• Much, much, much more


Blender is available for download on all platforms at Blender.org.  You can check out more details of Blender 2.80 in the video below.

Art GameDev News


22. July 2019


Ubisoft, or more specifically Ubisoft Animation Studio, has just joined the Blender Foundation as a gold sponsor.  The Blender Foundation Development Fund is a way for individuals and corporations to contribute financially to the development of Blender.  Additionally, UAS will be adopting Blender 2.80 for future animation projects.

Details from the Blender news:

Today Ubisoft announced that they will join the Blender Foundation’s Development Fund as a corporate Gold member. Not only will Ubisoft help funding online support for Blender developers, Ubisoft Animation Studio – a department of Ubisoft Film and Television – will also use Blender for their productions and assign developers to contribute to Blender’s open source projects.

Pierrot Jacquet, Head of Production at Ubisoft Animation Studio says “Blender was for us an obvious choice: Its strong and engaged community paired up with the vision carried by the Blender Foundation makes it one of the most creative DCC of the market.”

“Good news keeps coming” says Blender founder and chairman Ton Roosendaal, “it’s such a miracle to witness the industry jumping on board with us! I’ve always admired Ubisoft, as one of the leading games and media producers in the world. I look forward to work with them and help them finding their ways as a contributor to our open source projects on blender.org.“

As well as from Ubisoft:

For those that may not know, Blender has been around for quite some time as open-source animation software. Why has Ubisoft chosen now to become a Corporate Gold Member?

PJ: We believe that Blender 2.8, which will be released in the coming days, is a game-changer for the CGI industry. Blender has been on Ubisoft's radar for a long time already, and in the past year, more and more of our artists have shown an interest in using it in production. The growth of our internal Blender community, as well as the innovations brought by 2.8 – e.g. a revamped UX, Grease Pencil, EEVEE real-time rendering – convinced us that this was the right time to bring support to our artists and productions that would like to add Blender to their toolkit. What better way to support that switch than donating to the Blender Foundation, so we can help Blender to continue to grow?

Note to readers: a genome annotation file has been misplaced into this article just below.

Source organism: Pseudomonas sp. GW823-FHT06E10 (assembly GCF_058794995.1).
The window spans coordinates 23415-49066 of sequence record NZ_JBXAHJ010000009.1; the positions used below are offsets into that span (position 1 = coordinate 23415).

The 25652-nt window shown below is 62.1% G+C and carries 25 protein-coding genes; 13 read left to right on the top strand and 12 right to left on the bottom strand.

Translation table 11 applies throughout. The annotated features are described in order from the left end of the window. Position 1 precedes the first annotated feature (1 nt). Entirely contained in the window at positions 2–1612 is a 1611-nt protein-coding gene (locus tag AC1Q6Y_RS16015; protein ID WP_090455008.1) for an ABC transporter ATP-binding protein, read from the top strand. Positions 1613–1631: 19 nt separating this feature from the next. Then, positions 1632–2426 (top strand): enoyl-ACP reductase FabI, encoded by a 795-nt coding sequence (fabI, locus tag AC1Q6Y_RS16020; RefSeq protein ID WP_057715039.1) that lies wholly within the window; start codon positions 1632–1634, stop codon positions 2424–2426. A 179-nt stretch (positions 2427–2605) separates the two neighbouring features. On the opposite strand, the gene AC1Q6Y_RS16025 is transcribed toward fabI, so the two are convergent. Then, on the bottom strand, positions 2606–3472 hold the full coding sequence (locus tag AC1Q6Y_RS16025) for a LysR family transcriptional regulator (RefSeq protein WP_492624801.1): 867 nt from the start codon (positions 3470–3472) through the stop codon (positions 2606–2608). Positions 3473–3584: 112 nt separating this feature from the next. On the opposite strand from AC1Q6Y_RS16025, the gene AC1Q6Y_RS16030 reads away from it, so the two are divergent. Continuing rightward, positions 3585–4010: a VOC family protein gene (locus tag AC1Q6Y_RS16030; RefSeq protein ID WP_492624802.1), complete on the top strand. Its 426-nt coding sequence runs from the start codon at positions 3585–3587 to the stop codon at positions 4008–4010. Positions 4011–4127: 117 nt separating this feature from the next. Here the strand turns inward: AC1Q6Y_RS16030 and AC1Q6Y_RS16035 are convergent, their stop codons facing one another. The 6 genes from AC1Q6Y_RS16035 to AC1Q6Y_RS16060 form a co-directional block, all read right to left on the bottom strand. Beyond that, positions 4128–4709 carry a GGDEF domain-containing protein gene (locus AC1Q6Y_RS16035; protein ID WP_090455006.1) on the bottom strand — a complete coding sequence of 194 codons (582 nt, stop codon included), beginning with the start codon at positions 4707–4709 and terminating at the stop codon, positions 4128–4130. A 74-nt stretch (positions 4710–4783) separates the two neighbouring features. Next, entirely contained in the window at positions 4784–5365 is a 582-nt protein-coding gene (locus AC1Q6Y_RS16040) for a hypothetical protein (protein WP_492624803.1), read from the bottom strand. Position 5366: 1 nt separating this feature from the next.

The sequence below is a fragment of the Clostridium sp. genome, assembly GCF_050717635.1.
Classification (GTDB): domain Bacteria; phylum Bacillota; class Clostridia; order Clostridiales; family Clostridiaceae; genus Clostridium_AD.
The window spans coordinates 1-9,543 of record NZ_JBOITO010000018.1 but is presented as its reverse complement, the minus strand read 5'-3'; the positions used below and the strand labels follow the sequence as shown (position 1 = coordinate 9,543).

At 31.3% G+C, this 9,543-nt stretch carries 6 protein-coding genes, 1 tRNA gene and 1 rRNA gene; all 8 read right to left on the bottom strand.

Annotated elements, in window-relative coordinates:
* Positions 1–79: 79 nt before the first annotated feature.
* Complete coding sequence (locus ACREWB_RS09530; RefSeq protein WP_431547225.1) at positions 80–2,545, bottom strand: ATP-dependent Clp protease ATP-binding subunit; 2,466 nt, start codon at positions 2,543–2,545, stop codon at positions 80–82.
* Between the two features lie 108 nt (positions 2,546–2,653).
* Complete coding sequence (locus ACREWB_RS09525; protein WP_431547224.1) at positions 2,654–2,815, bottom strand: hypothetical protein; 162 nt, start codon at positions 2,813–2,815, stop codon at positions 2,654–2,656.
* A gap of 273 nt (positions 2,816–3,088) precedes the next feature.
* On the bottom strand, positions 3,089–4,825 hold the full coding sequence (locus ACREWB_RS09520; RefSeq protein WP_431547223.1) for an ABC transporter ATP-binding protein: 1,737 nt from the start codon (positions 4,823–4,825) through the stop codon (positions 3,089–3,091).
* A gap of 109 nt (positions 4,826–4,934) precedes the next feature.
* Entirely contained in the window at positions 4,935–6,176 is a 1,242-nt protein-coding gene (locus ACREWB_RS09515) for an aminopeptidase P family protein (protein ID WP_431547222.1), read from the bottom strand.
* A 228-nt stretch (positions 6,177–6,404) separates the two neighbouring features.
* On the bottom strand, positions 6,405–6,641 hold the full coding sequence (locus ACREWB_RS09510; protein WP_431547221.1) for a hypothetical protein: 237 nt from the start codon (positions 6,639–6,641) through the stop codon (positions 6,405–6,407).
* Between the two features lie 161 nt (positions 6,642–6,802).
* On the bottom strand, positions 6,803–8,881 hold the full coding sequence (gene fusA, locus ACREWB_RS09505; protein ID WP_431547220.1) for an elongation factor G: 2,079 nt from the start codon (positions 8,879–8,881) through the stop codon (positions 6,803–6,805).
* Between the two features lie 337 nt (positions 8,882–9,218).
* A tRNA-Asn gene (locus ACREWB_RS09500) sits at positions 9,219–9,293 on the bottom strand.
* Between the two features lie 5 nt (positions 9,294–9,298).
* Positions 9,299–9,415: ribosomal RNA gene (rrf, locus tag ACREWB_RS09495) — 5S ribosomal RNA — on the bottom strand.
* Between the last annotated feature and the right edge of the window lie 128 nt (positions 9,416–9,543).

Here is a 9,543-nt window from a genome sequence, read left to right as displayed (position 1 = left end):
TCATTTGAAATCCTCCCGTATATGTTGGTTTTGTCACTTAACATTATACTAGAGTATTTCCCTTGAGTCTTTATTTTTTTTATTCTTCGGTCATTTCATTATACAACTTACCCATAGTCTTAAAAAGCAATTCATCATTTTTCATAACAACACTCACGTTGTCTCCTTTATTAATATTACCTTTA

How does working with open-source tools balance out with in-house developed tools?

PJ: At Ubisoft Animation Studio, we will always have very specific needs, and in-house development is the most efficient way to serve these.

On the other hand, when we had our own DCC, we had to spend a significant amount of time to maintain and improve the core of the software; this was less time we could spend innovating. Working with open source solutions like Blender offers us more flexibility and frees some resources to focus on research and exploration of new ways and tools to create animated shows.

Our discussions with the Blender Foundation have shown us that our goals are aligned, making the open source collaboration the obvious choice.

The above is only a portion of the complete Ubisoft interview about their plans for using Blender and open source in the future.  If you are interested in supporting Blender, be sure to check out details on the Corporate Developer Fund available here or here (PDF).